Playmobil: The Movie review – Girls rule in a plastic world

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It’s The Lego Movie for dummkopfs. With crappy songs. But for a movie so clearly doubling as product placement, it’s also fun, a cartoon (bookended by live-action sequences) which allows talented actors to riff on unexpected themes.

The central characters are teen Marla (Anya Taylor-Joy; sparky) and her kid brother, Charlie (Gabriel Bateman). Early on, Marla and Charlie’s parents get killed, and for the five minutes that follow, everything seems shrouded in darkness (it’s like peering into an especially grave-like cave).

At the screening I attended, various tots, clearly taken aback by this choice of mise-en-scène, screamed the house down. Many had to be carried out. You could feel the relief once Marla and Charlie became toys in a rainbow-hued world. 

Charlie, in plastic form, is a sexy, bearded viking. Marla (who doesn’t get a costume change till later) flirts with bearded men, which creates a weird, vaguely incestuous sub-text. Charlie is hairy enough to be her boyfriend. Anyway, when Charlie is kidnapped, Marla is forced to team up with wannabe-hipster food-truck driver, Del (Jim Gaffigan) and his James Bond-ish pal, Rex (Daniel Radcliffe). Which is great, because Del and Rex are properly funny.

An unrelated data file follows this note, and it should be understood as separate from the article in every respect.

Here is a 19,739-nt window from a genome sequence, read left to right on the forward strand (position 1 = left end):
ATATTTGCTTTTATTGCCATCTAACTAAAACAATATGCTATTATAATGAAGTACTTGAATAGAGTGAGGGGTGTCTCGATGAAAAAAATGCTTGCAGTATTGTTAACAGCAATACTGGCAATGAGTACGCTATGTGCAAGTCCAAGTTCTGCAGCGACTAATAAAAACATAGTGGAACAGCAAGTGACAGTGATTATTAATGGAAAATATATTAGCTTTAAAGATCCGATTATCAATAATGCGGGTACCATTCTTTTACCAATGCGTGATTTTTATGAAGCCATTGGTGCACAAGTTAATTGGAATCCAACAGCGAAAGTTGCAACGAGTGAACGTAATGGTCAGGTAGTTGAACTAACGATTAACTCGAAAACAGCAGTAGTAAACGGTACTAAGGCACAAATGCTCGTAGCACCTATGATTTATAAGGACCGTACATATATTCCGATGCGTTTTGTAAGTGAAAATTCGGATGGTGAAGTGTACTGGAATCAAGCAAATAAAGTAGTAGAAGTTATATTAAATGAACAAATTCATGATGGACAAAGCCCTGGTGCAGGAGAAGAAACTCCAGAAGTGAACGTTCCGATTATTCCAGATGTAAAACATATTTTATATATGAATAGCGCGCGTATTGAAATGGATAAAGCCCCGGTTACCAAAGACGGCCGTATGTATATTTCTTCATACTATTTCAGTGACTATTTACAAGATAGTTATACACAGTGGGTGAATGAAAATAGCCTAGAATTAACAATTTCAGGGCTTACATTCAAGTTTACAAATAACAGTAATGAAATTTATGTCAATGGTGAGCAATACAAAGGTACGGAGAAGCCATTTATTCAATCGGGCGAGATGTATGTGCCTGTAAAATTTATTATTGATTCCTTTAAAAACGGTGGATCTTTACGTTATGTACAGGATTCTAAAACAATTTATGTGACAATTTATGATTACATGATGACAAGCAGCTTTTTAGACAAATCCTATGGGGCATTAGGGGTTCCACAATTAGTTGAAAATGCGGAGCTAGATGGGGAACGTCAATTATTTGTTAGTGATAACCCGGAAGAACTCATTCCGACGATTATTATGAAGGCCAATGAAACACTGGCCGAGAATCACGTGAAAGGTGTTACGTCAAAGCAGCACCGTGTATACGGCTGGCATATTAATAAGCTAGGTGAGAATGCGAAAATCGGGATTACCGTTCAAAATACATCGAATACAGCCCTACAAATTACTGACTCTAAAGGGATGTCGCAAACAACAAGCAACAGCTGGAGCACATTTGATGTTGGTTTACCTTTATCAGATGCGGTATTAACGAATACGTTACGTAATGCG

A toy story – Playmobil: The Movie

Gaffigan is a US comic who wrote a memoir called Dad Is Fat, and Food: A Love Story. He was surely allowed to improvise the bit where Del lists other career paths he might follow. “I do modelling,” he boasts. “And I cook. Yeah, I cook what I like to eat. Which turns out to be everything. Which interferes with my modelling.”

Meanwhile, Radcliffe sounds like he’s doing an impersonation of Kingsman’s “Eggsy”, in other words, a secret agent who’s far less mean, lean and experienced than Bond. Kids, of course, won’t be familiar with Kingsman. Or know that Radcliffe and Taron Egerton are the same age. But adults will get it: grizzled spies are boring.

By the way, Marla is crucial to the proceedings from start to finish. Wearing a ton of make-up in the opening scenes, she’s like a new, improved version of CS Lewis’s Susan Pevensie.

Though interested in lipstick, and keen on being grown-up, she is never dismissed as silly or vain. Via Marla, youngsters are taught a simple lesson: it’s possible to embrace adolescence and “childish things”, all at the same time. 

Yah boo sucks, Lewis! Girls such as Susan are now the stars of the show.